In the beautiful setting of Illasi, a small town in the province of Verona surrounded by vineyards and overlooked by a medieval castle, rises an ancient villa: here, the preservation of the culture of growing grapes and making wine is so paramount that part of this mansion has been permanently dedicated to this mission with the creation of the Museo del Vino – Wine Museum. The owners of Villa Canestrari — the Bonuzzi and the Franchi families — come themselves from a long winegrowing tradition: nowadays, with Francesco Bonuzzi, they are at their 4th generation of winemakers! For more than 125 years they have been producing Valpolicella and Soave wines from their vineyards in Val D’Illasi and their company, “Villa Canestrari”, rose in the ‘90s from the merge of these two families. The desire to show and celebrate the hard yet fascinating working life of their grand-parents and great grand-parents pushed them to rebuild a part of their villa to house a Wine Museum, nominated by the Great Wine Capitals Global Network as the winner of the “Best Of Wine Tourism Award 2018” in the Art and Culture section.
The museum includes several rooms. The largest one accommodates a varied collection of equipment and tools dating back to the beginning of the 20th century: instruments used for drying the grapes such as the typical “arele”, presses, bottling and labeling machines, as well as various kinds of filters. Younger visitors will get a glimpse of how different and often difficult wine-making processes were, while older visitors will have the opportunity to contemplate with a certain nostalgia agricultural equipment that harks back to the early days of mechanization in our sector. In another room, the real treat of the museum is on show: the ancient office of Carlo Bonuzzi, an ancestor of Villa Canestrari’s owners, with his writing desk, record books, ledgers, old typewriters and precious handwritten notebooks. The historical gem is indeed a notebook dated 1886, containing jottings on wine and wine-making by Carlo Bonuzzi. He was one of the first students of the Royal School of Viticulture and Oenology in Conegliano Veneto (he would travel the 130km to the insitute by cart!), graduating in 1888 as a winemaker. His dedication gave a new impetus to its family, adding quality to their wine producers activity. Following a staircase that leads down from the office, visitors reach the villa’s underground cellar, where the prestigious “Amarone Riserva 1888” ages for several years. Back on the first floor, there is the reconstruction of a laboratory — a fascinating setting with examples of old instruments used to analyse wines. Take a look at the pavement, too: the floors of the museum, of the stairs and of the tasting room are all in “Pietra di Prun” (a sedimentary rock from the Lessini hills), and the slabs you will be walking on were once the covering of the Sant’Anna d’Alfaedo church!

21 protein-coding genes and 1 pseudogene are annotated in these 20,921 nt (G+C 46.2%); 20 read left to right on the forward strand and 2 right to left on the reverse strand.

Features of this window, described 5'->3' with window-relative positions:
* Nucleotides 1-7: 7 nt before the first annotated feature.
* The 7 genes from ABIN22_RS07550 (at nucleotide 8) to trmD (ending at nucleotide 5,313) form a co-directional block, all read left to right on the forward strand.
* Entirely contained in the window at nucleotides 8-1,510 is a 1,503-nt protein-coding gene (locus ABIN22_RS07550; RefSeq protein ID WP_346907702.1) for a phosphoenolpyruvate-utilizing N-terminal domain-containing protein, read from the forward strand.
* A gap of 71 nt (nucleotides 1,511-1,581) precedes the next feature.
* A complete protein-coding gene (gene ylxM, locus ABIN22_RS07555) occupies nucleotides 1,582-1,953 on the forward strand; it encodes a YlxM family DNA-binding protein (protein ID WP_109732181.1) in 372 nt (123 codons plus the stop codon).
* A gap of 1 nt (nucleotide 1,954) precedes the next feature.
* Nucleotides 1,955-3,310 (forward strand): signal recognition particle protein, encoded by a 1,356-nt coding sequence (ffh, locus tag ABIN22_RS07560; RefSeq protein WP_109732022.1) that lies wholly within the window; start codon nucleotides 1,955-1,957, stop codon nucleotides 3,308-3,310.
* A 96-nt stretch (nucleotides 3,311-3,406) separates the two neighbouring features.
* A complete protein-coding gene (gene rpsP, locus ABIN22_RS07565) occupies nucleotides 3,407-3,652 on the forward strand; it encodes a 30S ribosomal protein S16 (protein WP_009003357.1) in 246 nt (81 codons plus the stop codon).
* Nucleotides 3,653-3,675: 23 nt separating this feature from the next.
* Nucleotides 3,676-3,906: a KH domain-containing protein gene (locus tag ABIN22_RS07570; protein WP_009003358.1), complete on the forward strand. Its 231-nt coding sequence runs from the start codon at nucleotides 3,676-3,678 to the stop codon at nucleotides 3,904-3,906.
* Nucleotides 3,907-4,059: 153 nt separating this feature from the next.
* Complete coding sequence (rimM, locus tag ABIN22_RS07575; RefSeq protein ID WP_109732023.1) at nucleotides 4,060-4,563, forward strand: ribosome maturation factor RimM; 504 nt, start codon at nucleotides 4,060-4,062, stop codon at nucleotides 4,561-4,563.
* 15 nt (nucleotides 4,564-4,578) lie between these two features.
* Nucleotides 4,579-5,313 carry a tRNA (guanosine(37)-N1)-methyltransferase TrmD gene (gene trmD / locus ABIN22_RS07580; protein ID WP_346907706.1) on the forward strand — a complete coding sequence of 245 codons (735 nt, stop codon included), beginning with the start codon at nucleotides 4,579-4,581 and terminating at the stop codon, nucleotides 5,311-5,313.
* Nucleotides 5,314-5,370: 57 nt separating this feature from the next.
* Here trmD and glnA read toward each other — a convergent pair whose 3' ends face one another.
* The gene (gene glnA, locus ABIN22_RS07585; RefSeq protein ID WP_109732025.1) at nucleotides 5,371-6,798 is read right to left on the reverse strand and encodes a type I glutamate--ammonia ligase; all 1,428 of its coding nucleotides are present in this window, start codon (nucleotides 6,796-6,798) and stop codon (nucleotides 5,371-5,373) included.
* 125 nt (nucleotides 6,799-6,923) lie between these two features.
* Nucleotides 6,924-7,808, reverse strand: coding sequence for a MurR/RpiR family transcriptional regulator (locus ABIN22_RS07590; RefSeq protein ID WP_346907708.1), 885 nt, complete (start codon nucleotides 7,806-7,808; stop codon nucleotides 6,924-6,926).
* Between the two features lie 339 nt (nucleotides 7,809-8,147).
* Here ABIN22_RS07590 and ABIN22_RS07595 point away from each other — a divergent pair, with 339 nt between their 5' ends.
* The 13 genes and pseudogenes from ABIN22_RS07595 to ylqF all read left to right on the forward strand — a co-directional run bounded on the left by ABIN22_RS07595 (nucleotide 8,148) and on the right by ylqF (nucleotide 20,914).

On the upper level, the “grain loft” (the place where the grapes used to be left to dry to make Recioto) has been converted into a spacious conference hall that hosts wine-tasting courses and other wine-related events. The Museum works also as an Educational Centre, where visitors gain a deeper knowledge of wine and winemaking, learning how to recognize flavours, scents and aftertastes, as well as how to match wines with food. “Villa Canestrari” is also renowned for its high-quality wines all around the world: their Amarone, Valpolicella Ripasso, Soave all received national or international awards. You can get to taste their creations and visit the Wine Museum during our 4-hours “Soave and Amarone” tour or our full-day “Soave, lunch and Amarone” tour: a real all-round experience!